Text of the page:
Fig. (1)
Summary of picture from previously published pharmacokinetic studies for piperaquine. A graphic which is located on top-left-corner of the picture indicate a multiple dose concentration with 3-days course. A picture which is situated on bottom-right-corner exhibit a multiple dose concentration with 1-day course of the drug. All the 3-days course of the drug are in agreement of above-5 ng/ml concentration of the drug (the lower quartile is still above 1 ng/ml). While 1-day course regimen, with regards to the varying dosage of the drug, is below 1 ng/ml. It is indicative of potential threshold of measurable adherence assessment.


Table 4
Final consensus for a combination of structured questionnaire and drug metabolite measurement.


Finally, Table 4 offers a new consensus of adherence which can be implemented in malaria-endemic countries. These new criteria satisfactorily establish a precise, adequate and preferable classification of adherence. Additionally, they eliminate all bias subjected to structured questionnaire. Interestingly, with an accurate classification based on drug metabolite enhanced by a structured questionnaire, the reasons underlying non-adherence behavior could also be assessed and become a significant input to public policies to improve the management and supervision of antimalarial drug treatment in a population.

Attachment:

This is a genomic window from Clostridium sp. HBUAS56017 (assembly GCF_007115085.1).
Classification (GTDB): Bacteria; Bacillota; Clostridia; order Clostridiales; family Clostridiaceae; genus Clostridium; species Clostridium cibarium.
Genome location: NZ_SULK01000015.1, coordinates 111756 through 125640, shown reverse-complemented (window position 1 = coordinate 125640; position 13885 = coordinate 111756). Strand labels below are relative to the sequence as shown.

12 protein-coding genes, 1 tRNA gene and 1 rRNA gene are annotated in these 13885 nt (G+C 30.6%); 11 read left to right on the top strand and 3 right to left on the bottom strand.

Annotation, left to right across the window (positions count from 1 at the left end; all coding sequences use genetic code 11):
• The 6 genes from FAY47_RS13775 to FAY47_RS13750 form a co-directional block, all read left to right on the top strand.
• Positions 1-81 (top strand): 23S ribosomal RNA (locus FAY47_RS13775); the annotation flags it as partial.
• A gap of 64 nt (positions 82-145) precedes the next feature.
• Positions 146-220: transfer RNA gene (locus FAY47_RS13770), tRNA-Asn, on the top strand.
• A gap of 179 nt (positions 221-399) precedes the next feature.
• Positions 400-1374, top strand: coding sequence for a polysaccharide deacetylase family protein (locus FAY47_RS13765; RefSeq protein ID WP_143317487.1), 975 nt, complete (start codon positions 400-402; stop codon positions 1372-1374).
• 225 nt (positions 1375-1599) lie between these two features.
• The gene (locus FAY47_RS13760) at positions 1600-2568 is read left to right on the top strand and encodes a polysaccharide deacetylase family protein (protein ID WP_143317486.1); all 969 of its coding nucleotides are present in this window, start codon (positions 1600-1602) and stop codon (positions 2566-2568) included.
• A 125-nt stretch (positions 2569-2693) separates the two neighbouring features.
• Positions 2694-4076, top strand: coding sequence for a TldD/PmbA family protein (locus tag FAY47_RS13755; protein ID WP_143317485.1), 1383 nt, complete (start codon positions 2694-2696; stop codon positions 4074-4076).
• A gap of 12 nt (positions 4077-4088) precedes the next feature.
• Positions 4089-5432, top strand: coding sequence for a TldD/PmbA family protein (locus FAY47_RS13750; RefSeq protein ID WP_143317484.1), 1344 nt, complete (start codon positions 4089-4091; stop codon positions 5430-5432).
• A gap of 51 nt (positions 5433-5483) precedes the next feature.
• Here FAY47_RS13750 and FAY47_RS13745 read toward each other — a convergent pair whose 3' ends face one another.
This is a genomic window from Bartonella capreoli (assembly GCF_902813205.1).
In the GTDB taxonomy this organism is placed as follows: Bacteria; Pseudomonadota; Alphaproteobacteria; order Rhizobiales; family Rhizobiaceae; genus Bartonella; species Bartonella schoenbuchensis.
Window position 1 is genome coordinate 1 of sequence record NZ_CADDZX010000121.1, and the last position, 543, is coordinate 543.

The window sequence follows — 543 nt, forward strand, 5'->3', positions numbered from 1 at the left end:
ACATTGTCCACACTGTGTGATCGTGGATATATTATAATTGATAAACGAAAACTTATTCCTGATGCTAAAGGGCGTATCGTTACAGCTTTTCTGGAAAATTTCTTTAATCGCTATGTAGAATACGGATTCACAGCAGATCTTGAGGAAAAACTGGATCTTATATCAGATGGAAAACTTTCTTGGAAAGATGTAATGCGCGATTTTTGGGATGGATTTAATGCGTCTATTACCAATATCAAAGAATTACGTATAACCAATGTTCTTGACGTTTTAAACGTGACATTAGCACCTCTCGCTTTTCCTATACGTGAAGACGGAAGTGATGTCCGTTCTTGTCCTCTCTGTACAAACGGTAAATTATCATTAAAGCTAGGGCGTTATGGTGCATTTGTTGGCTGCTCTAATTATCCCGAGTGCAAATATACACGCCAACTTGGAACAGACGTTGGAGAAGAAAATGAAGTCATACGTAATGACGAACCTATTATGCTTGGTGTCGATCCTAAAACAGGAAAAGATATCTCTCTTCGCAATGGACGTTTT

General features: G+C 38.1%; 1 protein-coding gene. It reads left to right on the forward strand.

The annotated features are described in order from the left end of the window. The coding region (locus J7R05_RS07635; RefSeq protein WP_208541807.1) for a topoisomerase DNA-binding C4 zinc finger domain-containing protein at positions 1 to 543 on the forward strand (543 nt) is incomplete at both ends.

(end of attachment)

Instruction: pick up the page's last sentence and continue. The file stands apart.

Fig. (2)
A graphic representative of a new schematic strategy to measure antimalarial drug adherence in a population.


CONCLUSION

In the elimination phase of malaria, it is imperative to continuously monitor the program of malaria treatment and prevention. Artemisinin-combination therapy appears to be the only effective and available drug, while primaquine is the only drug against a hypnozoite form of Plasmodium vivax and gametocytocidal effect to Plasmodium falciparum. However, unstandardized questionnaire and unavailable alternative have made it difficult to overcome. Thus, in this review, we discuss and offer a new alternative and effective approach to measuring adherence in a population. A combination of structured questionnaire and drug metabolite with a novel schematic procedure and other graphical representations in this review offers a better and promising strategy to measure adherence in a population precisely and accurately, thus, initiating further works to conduct an intervention program to increase adherence level. Additionally, adherence behavior prevents the development of drug resistance and its spread, increases satisfactory cure rate and inhibits transmission by eliminating gametocyte inside the host’s body.

CONSENT FOR PUBLICATION

Not applicable.

CONFLICT OF INTEREST

The authors declare no conflict of interest, financial or otherwise.

ACKNOWLEDGEMENTS

The author wishes to thank Lembaga Pengelola Dana Pendidikan (LPDP) Indonesia for all support to the authors.